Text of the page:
Tuesday, January 10, 2006

New Bolivian leader slams US drug policy

Gulf Times Newspaper

Bolivia’s socialist president-elect Evo Morales wrapped up a visit to Cuba yesterday slamming the US drug policy for his Andean nation and Washington’s military presence in the region, while saying he wants a new “dialogue” with Europe.
Morales, 46, also reiterated his desire to nationalise Bolivia’s large natural gas industry.
He said his planned trip to Europe, due to start in Spain, would seek to “spark a fundamental dialogue directed at seeking solutions to the grave social and economic problems in my country.”
Morales told reporters late Friday that he would not be asking Spanish Prime Minister Jose Luis Rodriguez Zapatero how to repair the “damage” of hundreds of years of colonisation but would rather be urging joint efforts to alleviate social and economic woes.
“It’s important to understand the economic situation of my country, and so there will be a message of how together the countries of Latin America, Europe and other continents can seek democratic solutions through dialogue to resolve the grave problem of the majority of peoples in all countries, not just Latin America,” Morales said.
He took a harsher line toward Washington.
The United States “constantly accuses me of everything: being a drug trafficker, a coca leaf mafia man and a terrorist.
“There will not be zero coca, but there will be zero cocaine,” stressed Morales, ending a 24-hour visit to Cuba and meetings with communist President Fidel Castro.
Coca is the raw material from which cocaine is processed, but it has also been used in traditional medicine in Bolivia.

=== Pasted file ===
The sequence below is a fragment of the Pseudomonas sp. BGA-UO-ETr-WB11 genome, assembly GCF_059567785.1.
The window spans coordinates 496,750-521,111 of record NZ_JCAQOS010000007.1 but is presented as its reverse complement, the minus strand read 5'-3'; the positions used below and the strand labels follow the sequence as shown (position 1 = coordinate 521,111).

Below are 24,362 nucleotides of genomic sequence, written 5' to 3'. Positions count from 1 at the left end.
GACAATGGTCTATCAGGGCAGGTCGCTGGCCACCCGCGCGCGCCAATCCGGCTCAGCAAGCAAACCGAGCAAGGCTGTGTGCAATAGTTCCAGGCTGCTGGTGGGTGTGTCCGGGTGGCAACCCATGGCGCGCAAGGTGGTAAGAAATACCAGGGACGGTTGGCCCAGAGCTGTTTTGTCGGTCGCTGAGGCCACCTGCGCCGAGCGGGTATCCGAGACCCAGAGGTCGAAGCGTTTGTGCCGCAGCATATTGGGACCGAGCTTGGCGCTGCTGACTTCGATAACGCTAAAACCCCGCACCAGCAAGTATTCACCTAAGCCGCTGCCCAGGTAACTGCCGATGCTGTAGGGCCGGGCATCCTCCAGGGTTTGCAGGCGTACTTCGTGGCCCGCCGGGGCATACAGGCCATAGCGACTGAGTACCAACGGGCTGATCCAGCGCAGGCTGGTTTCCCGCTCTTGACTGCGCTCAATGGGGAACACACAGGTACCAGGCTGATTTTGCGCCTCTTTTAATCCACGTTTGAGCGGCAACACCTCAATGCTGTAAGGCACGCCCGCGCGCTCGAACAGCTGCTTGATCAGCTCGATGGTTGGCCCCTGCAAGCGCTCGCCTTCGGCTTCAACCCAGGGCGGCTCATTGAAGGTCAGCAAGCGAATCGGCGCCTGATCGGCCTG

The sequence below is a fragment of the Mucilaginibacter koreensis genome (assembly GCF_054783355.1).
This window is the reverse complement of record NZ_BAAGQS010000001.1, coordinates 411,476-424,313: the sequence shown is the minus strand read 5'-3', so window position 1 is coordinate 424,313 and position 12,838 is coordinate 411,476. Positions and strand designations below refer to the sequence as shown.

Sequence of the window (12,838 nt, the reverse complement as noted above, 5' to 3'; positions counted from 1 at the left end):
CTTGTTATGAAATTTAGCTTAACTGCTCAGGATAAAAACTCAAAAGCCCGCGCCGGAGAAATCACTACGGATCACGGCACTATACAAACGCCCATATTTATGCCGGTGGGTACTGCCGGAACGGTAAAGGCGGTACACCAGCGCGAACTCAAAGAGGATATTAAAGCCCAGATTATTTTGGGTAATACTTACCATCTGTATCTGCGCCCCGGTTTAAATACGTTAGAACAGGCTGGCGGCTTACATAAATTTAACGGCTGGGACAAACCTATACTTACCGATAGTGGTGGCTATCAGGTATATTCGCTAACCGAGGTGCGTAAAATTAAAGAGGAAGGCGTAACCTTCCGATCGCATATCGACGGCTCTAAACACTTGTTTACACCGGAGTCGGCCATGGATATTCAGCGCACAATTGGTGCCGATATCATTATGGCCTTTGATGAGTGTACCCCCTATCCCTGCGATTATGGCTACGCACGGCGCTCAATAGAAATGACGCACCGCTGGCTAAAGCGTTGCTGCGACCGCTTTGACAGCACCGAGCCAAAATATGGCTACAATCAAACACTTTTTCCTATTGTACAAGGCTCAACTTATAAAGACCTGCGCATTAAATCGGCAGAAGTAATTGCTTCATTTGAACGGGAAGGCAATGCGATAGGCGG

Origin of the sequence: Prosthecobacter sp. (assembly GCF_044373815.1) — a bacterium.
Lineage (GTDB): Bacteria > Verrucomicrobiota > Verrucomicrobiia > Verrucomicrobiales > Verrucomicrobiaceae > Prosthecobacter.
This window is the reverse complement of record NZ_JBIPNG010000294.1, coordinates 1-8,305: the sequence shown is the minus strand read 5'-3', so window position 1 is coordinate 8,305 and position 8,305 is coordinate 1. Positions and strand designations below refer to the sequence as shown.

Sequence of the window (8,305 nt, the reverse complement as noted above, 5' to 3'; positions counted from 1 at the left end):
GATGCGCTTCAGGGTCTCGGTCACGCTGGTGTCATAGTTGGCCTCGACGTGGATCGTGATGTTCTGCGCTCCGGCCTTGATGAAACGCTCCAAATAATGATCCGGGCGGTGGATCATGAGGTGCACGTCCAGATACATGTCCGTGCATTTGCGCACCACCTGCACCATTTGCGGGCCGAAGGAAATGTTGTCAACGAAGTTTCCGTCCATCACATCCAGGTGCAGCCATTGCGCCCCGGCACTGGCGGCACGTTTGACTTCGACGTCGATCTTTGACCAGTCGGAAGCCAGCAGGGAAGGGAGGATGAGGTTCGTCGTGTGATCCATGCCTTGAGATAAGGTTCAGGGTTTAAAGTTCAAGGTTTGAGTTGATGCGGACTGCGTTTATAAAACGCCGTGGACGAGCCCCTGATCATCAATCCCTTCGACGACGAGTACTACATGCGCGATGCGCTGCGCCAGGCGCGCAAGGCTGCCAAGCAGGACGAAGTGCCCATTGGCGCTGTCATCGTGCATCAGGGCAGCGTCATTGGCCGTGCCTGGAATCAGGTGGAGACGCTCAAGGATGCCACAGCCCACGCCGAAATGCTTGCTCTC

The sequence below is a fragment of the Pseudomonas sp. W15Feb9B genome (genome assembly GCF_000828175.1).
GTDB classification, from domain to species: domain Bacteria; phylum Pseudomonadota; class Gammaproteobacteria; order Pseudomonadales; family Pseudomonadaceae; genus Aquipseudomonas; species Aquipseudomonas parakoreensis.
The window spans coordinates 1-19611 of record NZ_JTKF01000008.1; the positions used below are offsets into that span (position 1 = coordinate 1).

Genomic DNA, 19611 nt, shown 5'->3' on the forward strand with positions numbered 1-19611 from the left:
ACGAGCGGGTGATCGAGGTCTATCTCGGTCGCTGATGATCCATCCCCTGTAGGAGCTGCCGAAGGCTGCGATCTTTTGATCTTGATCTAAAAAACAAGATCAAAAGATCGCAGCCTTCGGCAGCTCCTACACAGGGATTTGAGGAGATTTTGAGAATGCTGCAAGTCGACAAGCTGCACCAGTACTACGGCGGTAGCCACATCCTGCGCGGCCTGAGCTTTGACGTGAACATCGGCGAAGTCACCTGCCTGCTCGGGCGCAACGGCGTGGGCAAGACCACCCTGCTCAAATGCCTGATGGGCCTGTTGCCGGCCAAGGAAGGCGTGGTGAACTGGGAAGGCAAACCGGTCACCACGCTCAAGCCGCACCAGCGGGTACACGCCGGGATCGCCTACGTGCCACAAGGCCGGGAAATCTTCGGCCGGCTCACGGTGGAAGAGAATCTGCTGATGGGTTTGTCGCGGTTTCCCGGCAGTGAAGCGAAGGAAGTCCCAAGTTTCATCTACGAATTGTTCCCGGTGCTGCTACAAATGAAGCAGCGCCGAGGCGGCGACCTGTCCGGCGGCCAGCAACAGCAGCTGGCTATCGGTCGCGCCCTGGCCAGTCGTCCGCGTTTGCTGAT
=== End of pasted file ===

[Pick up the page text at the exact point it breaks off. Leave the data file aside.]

Morales wants to end the US-sponsored coca eradication programme that he says has failed to curb drug trafficking in Bolivia.
As a coca farmer and activist, Morales developed ties with Castro and has pledged to support leftist Venezuelan President Hugo Chavez’s aim to defeat a US-proposed free trade area.
“I have never had good relations with the US government, but I have with the people of the United States,” he said.
The White House has taken a wait-and-see approach toward Morales.
“The behaviour of the new government will determine the course of our relationship. It’s important that the new government govern in a democratic way,” spokesman Scott McClellan said in Washington earlier this month.
Asked about any potential for a US-backed coup in La Paz, Morales said “if they inject some money in there from above, from outside, some military staff might try it, but they will fail.”
“Before they think about a coup, the US government had better think about withdrawing their troops from Iraq and closing their military bases in South America,” he said.
Morales, who has vowed to nationalise Bolivia’s natural gas industry, said “the Bolivian people had chosen to exercise the right of ownership over their natural resources”.
“Investors have the right to recoup their investments and a right of earnings, but under equal principles, and the state, the people, ... the owners of these natural resources should also benefit,” he said.
“It’s sad, but some businesses and transnational groups have not respected Bolivia’s laws, they haven’t paid taxes, they’re thieves. We will be radical with such groups. If they do not respect Bolivia’s laws, they will have to leave Bolivia,” Morales declared.
From January 3, Morales will travel to Spain, France, Belgium, South Africa, China and Brazil.
Morales won the December 18 presidential election with 54% of votes – the strongest mandate of any president since democracy was restored in 1982. – AFP


Blogger Kayaboy said...

It is pretty sad that the Gulf Times Newspaper is located in Qatar. I couldn't find this reported any where is the US.

1/10/2006 10:50:00 PM  

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